The Importance of Good Navigation
I heard a story recently about a couple that purchased a GPS for a trip across the country to see friends. For nearly 1,000 miles this little unit sat on their dashboard and flawlessly directed them toward their destination. The only problem came when they were literally within sight of their friends’ house. The little GPS insisted they continue 500 feet to their friends house on the left.
But the GPS offered no suggestions on how to cross the creek that lay between them and their friends.
Navigation is every bit as important as destination. This is true in life, too. It’s not enough to know where you want to go in life. You have to know how to get there.
There’s a place in Atlanta where northbound traffic splits into Interstates 75 and 85. One year, returning from spring break, my friend Wendell pulled up in the lane next to me to signal that he needed to stop for gas. I tried to signal back that he was in the wrong lane. He looked up to see the sign too late, and in an instant was headed for Greenville instead of Chattanooga.
Yeah, navigation matters.
Perhaps this has happened to you, even in your career, or your marriage, or with your children or your business. Where you say, “Honey, if we want our kids to end up like this, we’d better start implementing some changes in our home, now.”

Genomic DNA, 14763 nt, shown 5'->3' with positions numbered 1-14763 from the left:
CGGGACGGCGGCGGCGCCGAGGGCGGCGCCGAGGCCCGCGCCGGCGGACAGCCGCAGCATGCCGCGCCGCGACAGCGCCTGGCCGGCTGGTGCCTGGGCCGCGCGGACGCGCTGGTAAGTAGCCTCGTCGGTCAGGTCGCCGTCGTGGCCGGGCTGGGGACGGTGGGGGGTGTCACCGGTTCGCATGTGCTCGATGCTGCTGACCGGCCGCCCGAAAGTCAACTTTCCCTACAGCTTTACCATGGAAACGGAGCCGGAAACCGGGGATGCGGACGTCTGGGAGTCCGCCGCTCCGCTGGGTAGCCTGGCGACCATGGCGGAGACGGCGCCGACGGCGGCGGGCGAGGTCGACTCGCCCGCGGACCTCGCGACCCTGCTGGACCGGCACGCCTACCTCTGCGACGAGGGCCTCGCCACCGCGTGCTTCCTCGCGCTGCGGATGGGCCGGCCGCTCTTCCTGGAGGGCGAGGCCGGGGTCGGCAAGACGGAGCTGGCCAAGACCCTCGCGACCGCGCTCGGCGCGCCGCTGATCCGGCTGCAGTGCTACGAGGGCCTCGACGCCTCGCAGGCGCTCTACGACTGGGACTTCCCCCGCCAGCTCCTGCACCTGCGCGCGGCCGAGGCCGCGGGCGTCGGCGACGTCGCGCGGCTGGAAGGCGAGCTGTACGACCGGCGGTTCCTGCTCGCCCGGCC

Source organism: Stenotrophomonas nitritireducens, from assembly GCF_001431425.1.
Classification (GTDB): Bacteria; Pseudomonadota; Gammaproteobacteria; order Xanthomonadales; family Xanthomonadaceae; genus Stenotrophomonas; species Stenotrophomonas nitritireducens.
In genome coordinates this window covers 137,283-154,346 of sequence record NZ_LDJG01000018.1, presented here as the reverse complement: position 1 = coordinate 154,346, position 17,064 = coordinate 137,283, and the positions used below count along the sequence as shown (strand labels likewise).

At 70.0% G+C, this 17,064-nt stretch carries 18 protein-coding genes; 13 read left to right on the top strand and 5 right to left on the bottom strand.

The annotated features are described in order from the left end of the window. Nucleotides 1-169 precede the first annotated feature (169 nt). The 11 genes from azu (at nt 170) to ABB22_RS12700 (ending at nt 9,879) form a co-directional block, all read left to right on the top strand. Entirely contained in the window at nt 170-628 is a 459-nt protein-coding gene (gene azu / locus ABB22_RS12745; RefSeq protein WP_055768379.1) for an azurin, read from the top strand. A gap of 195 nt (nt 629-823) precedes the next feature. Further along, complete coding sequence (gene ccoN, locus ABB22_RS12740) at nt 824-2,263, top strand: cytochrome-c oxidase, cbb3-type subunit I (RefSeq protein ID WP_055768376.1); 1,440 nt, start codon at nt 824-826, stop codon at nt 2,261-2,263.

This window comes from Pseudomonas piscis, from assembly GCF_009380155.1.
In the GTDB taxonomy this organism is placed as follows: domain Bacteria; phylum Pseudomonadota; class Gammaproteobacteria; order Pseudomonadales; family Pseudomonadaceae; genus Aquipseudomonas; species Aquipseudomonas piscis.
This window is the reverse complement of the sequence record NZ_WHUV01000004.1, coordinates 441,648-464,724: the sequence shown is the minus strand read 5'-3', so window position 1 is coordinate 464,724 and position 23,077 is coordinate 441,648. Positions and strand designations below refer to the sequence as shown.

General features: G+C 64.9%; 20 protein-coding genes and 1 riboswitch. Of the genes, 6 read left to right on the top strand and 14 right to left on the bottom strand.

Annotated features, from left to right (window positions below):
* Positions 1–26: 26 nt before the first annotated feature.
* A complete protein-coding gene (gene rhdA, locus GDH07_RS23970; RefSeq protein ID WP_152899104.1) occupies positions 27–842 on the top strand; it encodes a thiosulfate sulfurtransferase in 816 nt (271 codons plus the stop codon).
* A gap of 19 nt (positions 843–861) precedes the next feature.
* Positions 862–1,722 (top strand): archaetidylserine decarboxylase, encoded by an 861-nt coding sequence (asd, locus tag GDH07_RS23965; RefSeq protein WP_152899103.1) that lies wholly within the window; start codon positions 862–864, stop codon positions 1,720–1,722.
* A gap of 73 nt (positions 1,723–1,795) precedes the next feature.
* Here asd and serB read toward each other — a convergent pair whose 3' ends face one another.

You recognize this truth in your career, right? If your goal is to work in entertainment industry, interning for a construction company probably isn’t the best path to start on.
It’s even more important for an organization to know, not only where it wants to end up, but exactly how it’s going to get there. We’ve all been a part of an organization or a movement that has lost its way. Perhaps you’ve been a part of something, and you’ve realized these are good people. They mean well. They know where they want to go. They just don’t know how to get there!
Thankfully, when Jesus left this earth he made it perfectly clear what our destination is. In fact, he wrote our mission statement for us.
In the final chapter of Matthew’s account of his life, he gathers his disciples together, and he has a few words left before he leaves them behind and goes to be with the father.
He said, “All authority in heaven and on earth has been given to me. Therefore go and make disciples of all nations, baptizing them in the name of the Father and of the Son and of the Holy Spirit, and teaching them to obey everything I have commanded you. And surely I am with you always, to the very end of the age.”
It’s his last chance to speak to them, to summarize the last three years into one command. He boils it all down to one thing. There is one imperitive verb, and three participles which help that verb. “As you are going…” MAKE DISCIPLES.
That’s it. That’s our purpose as a church. That’s our destination.
So the big question remains: How are we going to get there? What is our strategy? Do we have a road map?
Yes, we do. Tomorrow we’ll talk about it. Join us Sunday as we explore what God has called Access Church to accomplish in this community. It’s challenging and exciting!
See you there!